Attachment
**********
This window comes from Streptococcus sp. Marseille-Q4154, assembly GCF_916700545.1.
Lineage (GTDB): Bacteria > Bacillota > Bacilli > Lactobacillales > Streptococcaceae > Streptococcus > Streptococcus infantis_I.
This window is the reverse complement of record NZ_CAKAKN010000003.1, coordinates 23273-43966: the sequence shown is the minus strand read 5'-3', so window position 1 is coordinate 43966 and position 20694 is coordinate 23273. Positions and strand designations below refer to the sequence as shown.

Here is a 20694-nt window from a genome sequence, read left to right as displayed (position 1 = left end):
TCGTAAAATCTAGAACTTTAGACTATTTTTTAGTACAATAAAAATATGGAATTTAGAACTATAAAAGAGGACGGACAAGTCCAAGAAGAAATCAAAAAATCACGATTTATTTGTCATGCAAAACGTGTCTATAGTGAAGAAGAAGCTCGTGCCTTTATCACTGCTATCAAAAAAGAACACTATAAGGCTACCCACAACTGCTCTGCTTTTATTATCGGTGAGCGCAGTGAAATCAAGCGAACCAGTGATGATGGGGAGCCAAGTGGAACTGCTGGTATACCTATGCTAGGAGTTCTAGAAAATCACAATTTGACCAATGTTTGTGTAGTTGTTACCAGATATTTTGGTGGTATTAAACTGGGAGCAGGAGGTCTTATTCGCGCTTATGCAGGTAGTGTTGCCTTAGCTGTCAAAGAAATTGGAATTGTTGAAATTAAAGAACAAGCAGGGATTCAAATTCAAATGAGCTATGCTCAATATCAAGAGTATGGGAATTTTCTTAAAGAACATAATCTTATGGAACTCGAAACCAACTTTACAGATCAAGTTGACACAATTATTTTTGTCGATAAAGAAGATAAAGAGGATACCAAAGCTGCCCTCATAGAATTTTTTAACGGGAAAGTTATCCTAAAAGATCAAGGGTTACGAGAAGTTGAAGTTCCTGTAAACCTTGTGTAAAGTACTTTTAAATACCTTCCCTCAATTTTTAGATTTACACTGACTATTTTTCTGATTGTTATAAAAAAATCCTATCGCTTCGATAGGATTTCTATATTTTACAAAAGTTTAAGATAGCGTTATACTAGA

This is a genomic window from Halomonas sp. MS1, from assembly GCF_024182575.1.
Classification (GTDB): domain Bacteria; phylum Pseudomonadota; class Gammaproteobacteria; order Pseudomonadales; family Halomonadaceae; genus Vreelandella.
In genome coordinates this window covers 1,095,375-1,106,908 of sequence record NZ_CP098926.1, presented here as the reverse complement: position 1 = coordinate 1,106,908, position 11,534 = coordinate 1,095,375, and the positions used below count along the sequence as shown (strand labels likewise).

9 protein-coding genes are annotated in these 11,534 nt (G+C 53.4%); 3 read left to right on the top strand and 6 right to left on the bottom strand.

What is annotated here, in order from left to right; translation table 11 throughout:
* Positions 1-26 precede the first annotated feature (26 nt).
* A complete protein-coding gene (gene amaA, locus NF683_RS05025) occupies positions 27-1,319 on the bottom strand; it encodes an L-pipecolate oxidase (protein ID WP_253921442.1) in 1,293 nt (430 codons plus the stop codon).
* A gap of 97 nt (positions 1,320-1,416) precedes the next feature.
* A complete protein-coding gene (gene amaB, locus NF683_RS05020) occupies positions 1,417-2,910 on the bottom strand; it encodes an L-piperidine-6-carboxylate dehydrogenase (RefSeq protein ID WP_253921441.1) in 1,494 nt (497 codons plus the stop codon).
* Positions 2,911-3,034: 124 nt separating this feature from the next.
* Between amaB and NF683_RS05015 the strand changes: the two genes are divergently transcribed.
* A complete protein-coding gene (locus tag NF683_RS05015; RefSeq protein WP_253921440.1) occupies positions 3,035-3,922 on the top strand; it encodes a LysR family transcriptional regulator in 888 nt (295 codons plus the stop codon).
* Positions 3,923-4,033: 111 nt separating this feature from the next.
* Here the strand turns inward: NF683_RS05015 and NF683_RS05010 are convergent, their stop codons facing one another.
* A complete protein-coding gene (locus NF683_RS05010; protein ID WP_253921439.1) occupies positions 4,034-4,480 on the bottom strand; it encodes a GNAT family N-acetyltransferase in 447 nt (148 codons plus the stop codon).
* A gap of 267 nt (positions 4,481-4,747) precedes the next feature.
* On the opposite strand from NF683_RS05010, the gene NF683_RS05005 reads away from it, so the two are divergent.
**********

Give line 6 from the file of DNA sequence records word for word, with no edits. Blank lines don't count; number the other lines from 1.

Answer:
This is a genomic window from Halomonas sp. MS1, from assembly GCF_024182575.1.